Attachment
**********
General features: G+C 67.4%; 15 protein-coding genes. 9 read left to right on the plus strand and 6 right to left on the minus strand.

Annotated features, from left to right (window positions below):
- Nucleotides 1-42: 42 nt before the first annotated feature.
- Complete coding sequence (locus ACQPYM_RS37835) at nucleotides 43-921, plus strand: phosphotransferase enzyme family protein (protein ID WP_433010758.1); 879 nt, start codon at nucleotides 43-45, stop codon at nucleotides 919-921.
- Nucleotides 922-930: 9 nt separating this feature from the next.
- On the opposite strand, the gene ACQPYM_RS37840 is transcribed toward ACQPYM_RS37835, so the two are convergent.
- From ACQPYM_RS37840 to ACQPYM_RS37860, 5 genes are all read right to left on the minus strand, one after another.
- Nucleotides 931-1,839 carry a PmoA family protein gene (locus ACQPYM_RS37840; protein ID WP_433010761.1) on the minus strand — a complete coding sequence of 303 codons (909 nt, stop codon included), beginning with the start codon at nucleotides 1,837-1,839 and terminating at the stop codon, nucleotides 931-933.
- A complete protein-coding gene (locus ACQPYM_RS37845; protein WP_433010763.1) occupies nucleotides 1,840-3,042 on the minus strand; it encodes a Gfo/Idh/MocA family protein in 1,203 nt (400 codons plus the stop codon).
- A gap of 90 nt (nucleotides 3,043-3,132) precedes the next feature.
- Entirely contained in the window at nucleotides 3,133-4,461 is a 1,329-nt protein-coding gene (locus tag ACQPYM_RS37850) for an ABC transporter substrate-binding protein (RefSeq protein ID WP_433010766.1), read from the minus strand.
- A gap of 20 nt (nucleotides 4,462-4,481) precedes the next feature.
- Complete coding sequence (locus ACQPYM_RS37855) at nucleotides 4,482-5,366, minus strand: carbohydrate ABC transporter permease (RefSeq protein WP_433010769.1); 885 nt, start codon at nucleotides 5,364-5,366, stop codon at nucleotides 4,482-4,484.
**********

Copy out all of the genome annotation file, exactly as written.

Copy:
General features: G+C 67.4%; 15 protein-coding genes. 9 read left to right on the plus strand and 6 right to left on the minus strand.

Annotated features, from left to right (window positions below):
- Nucleotides 1-42: 42 nt before the first annotated feature.
- Complete coding sequence (locus ACQPYM_RS37835) at nucleotides 43-921, plus strand: phosphotransferase enzyme family protein (protein ID WP_433010758.1); 879 nt, start codon at nucleotides 43-45, stop codon at nucleotides 919-921.
- Nucleotides 922-930: 9 nt separating this feature from the next.
- On the opposite strand, the gene ACQPYM_RS37840 is transcribed toward ACQPYM_RS37835, so the two are convergent.
- From ACQPYM_RS37840 to ACQPYM_RS37860, 5 genes are all read right to left on the minus strand, one after another.
- Nucleotides 931-1,839 carry a PmoA family protein gene (locus ACQPYM_RS37840; protein ID WP_433010761.1) on the minus strand — a complete coding sequence of 303 codons (909 nt, stop codon included), beginning with the start codon at nucleotides 1,837-1,839 and terminating at the stop codon, nucleotides 931-933.
- A complete protein-coding gene (locus ACQPYM_RS37845; protein WP_433010763.1) occupies nucleotides 1,840-3,042 on the minus strand; it encodes a Gfo/Idh/MocA family protein in 1,203 nt (400 codons plus the stop codon).
- A gap of 90 nt (nucleotides 3,043-3,132) precedes the next feature.
- Entirely contained in the window at nucleotides 3,133-4,461 is a 1,329-nt protein-coding gene (locus tag ACQPYM_RS37850) for an ABC transporter substrate-binding protein (RefSeq protein ID WP_433010766.1), read from the minus strand.
- A gap of 20 nt (nucleotides 4,462-4,481) precedes the next feature.
- Complete coding sequence (locus ACQPYM_RS37855) at nucleotides 4,482-5,366, minus strand: carbohydrate ABC transporter permease (RefSeq protein WP_433010769.1); 885 nt, start codon at nucleotides 5,364-5,366, stop codon at nucleotides 4,482-4,484.